Man about town

Phnom Penh’s hospitality tycoon Luu Meng is finally muscling in on the Siem Reap market, a fact that’s hard to miss for any local that travels down Pokambor Road. Luu has taken over a large abandoned building near the little wooden and rattan furniture shops and erected a huge hoarding advising all that Malis is coming to town. Phnom Penh’s high-profile Malis is described in most travel guides as “chic” and descriptions such as “Phnom Penh's premier gourmet Cambodian dining experience at a price” are common.
Luu as always is a busy man on the go, and he is in the midst of preparing a new restaurant in the swank Aeon shopping mall set to open shortly in Phnom Penh.
But he did take time out to inform Man About that it’s early days yet for Malis Siem Reap as it is still in the planning. He said that the restaurant probably wouldn’t be open until next year, but in the meantime a press release will be issued in the next week or two.

Magician Sean Borland sadly informs Reapers that one rabbit he couldn’t pull out of the hat was the opening a cinema showing latest release international films.
Back in January, many expats were thrilled to learn that such a long-awaited cinema was coming to town when Borland’s partner, Valerie Smith, formerly of Alabama, told Insider that the new cinema would be, “Showing new releases and the stuff that would be out in the big cinemas of the world, but also have days where it’s like 1980s films or foreign films.”
The cinema project, just off Wat Bo Road, was slated to be completed in April and was to include a 50-seat lounge style cinema, a café and a garden area.
But the April deadline was missed, no cinema appeared in May and this week Borland told reporter Miranda Glasser the bad news. He said, “Unfortunately, my business partner had to go back to Europe for family reasons and I ran out of money. So the cinema had to be shelved. It was a shame because we got so close to opening.” Bummer.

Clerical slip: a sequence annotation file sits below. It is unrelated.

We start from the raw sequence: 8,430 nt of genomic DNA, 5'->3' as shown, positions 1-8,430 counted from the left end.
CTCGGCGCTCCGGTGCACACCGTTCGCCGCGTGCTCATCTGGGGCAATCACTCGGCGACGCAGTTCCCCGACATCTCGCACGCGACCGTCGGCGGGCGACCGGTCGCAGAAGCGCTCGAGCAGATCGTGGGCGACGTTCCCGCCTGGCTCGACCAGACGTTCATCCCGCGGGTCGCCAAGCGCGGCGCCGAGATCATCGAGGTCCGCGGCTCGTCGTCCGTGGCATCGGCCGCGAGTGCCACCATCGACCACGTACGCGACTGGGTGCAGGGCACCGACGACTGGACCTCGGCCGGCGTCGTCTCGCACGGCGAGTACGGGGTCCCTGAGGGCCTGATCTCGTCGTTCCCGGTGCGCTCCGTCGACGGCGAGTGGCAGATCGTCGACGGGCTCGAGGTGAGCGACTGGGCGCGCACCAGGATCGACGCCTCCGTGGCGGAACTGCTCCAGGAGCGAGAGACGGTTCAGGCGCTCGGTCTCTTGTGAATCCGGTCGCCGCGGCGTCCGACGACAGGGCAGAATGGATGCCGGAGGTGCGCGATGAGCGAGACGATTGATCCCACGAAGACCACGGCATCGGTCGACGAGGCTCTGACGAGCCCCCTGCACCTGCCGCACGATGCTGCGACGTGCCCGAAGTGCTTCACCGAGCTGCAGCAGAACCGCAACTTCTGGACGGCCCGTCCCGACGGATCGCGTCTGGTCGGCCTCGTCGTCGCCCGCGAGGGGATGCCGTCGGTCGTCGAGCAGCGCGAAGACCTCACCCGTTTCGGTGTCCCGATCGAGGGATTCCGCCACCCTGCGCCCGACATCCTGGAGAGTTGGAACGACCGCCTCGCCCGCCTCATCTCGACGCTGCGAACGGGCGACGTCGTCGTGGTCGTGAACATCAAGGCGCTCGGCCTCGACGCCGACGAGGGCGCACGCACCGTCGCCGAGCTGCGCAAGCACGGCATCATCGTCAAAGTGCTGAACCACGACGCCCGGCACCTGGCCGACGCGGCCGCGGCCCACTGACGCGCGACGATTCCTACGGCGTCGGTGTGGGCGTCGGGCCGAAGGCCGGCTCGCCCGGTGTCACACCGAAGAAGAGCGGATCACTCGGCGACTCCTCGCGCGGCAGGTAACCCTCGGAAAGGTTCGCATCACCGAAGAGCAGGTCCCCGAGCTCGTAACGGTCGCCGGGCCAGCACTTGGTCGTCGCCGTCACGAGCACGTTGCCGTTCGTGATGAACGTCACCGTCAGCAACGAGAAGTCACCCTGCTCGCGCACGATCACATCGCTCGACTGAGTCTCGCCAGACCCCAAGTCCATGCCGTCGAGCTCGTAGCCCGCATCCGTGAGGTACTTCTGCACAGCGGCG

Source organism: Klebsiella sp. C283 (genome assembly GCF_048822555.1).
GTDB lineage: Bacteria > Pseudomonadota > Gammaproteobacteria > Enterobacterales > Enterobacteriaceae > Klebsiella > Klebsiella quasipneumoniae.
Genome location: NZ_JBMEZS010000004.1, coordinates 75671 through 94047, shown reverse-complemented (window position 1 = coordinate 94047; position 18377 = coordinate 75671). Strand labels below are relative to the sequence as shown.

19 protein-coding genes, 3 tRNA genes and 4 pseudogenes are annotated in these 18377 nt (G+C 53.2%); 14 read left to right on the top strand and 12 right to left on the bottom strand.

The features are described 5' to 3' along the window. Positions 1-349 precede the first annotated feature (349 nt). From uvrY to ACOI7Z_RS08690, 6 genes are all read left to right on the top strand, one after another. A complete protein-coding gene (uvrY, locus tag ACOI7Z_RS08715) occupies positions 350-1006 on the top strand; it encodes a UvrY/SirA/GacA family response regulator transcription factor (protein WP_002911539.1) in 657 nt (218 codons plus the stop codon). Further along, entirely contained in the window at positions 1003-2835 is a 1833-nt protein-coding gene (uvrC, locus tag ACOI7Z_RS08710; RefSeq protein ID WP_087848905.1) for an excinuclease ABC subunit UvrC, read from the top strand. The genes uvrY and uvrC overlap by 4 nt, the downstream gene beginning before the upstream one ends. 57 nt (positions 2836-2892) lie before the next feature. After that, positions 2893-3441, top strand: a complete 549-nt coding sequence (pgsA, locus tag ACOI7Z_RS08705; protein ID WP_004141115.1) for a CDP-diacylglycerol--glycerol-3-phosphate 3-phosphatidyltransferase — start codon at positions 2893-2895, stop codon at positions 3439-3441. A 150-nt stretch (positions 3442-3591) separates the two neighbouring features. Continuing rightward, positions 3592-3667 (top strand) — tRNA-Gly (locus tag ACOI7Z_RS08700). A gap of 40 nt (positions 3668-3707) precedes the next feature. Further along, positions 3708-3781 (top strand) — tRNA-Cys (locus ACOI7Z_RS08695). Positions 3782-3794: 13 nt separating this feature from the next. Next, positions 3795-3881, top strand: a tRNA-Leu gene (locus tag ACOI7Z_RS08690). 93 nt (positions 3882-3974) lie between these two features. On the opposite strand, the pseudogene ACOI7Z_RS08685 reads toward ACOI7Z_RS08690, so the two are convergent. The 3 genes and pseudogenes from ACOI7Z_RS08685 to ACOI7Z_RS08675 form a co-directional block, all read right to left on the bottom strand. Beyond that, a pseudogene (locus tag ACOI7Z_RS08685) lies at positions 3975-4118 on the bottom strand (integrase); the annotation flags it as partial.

John McDermott’s book, Elegy: Reflections on Angkor, is going in to reprint following a successful Kickstarter campaign. Apparently more than 900 international backers responded to the Kickstarter appeal, pledging for such things as signed copies of the books and original prints. According to a press release, “McDermott reached his funding goal of $54,000 in just three days, and the project ended up bringing in almost 200 per cent of his goal.”
In the press release, McDermott said, “Never in my imagination did I dream this would happen. The additional funds will allow me to do a bigger print run and add some extra elements, to create a book that is really a pleasure to hold.”
The new version of the book will hit the bookstands in October or November this year.

Underway in town and finishing tomorrow is the Gesellschaft für Internationale Zusammenarbeit (GIZ) Regional Alumni Networking Conference – Technical and Vocational Education and Training and Green Sector.
This sees about 140 alumni from the Southeast Asian region and GIZ representatives from Germany and Asia taking part in a gabfest presided upon by Dr Say Samal, the Cambodian Minister of Environment. Welcome remarks were courtesy of Adelbert Eberhardt, GIZ Cambodia country director and Jochen Sonntag, project director from GIZ Bonn, Germany.


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